He stated that he expects Russia to continue recruiting its citizens after the partial mobilization in October, describing the tactics of Russian commanders as a meat grinder that involves as many people as possible in the fighting in the hope of overcoming the shortage of Ukrainian forces. The Kremlin is trying to find new solutions to achieve victory, Reznikov said.
In the Economist magazine, General Zaluzhnyi issued a similar warning, rejecting some Western claims that Putin's mobilization has been largely unsuccessful, and Ukraine's Deputy Defense Minister Hanna Maliar warned against gloating over recent Russian military defeats.
Please forgive a sports metaphor, dear reader. This has the flavor of football coaches “po-mouthin’” their own teams before a game. Whenever Las Vegas has Alabama +7.5 against the Gators, and Nick Saban worries aloud about whether his defense is really ready to be number one in the country, he is “po-mouthin'.” Lowering expectations. Preventing a sense of disappointment later, should his team “only” beat Florida by a touchdown or a field goal.
Managing expectations against Russian mobilization potential would be a daunting public communications challenge even without questions about the quality of equipment and organization for those 150,000 or so remaining mobiks, minus the battalion just destroyed at Makiivka.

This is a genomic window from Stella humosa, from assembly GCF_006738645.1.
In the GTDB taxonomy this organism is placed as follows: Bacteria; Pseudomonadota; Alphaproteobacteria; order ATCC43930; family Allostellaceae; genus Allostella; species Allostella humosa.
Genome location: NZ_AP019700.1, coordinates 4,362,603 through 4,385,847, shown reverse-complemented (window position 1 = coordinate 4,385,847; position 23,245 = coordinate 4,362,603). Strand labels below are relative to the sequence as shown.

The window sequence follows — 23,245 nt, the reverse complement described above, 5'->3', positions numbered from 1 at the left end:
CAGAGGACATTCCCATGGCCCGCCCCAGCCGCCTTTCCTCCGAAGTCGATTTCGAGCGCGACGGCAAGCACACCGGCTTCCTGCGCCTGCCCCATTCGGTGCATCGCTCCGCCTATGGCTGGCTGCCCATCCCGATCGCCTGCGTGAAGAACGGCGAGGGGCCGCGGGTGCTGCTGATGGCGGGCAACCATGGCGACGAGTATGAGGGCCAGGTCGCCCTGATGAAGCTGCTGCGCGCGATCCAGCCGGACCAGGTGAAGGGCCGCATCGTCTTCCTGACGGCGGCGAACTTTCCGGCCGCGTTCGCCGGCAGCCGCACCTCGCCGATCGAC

Ukraine has an attrition strategy to deal with Vladimir Putin’s late mobilization wave. Russian mobilization failures, such as the training and doctrine failure that led to the Makiivka strike, lean right into that strategy.
Russian sources have tried to blame soldiers using their phones for bringing down the HIMARS strike. A concentration point for 21st Century troops should have its own secure 5G uplink. Alternately, Telegrammers have said the townspeople are hostile and likely sharing target locations with Ukrainian forces. Shocking!
Both excuses can be dismissed. Makiivka is a purely Russian mobilization failure. The absence of a wireless hotspot for the troops to use is a training and equipment failure. The use of an urban location under potential enemy observation, let alone within HIMARS range of the enemy, is a training and doctrine failure.
Belarus is an unlikely participant in Putin’s war. My impression from weeks of watching OSINT feeds is that Belarus has simply provided much of the training, as well as some equipment, for the new Russian formations.
These formations have been coming into the “meat grinder” since October, deteriorating under Ukrainian fire. If history is any guide, the next wave of mobiks will once again come into the meat grinder, perhaps with better training, but the same or worse equipment, and the same or worse leadership.
If Putin does embark on another round of mobilization this month, as rumored, then the new formations to come after the first mobilization will likely be the same or worse in every respect. Perhaps the longtime reader will now understand why I have been so focused on the overlong delay in mobilization, and why it has been a potentially fatal error for Putin’s regime.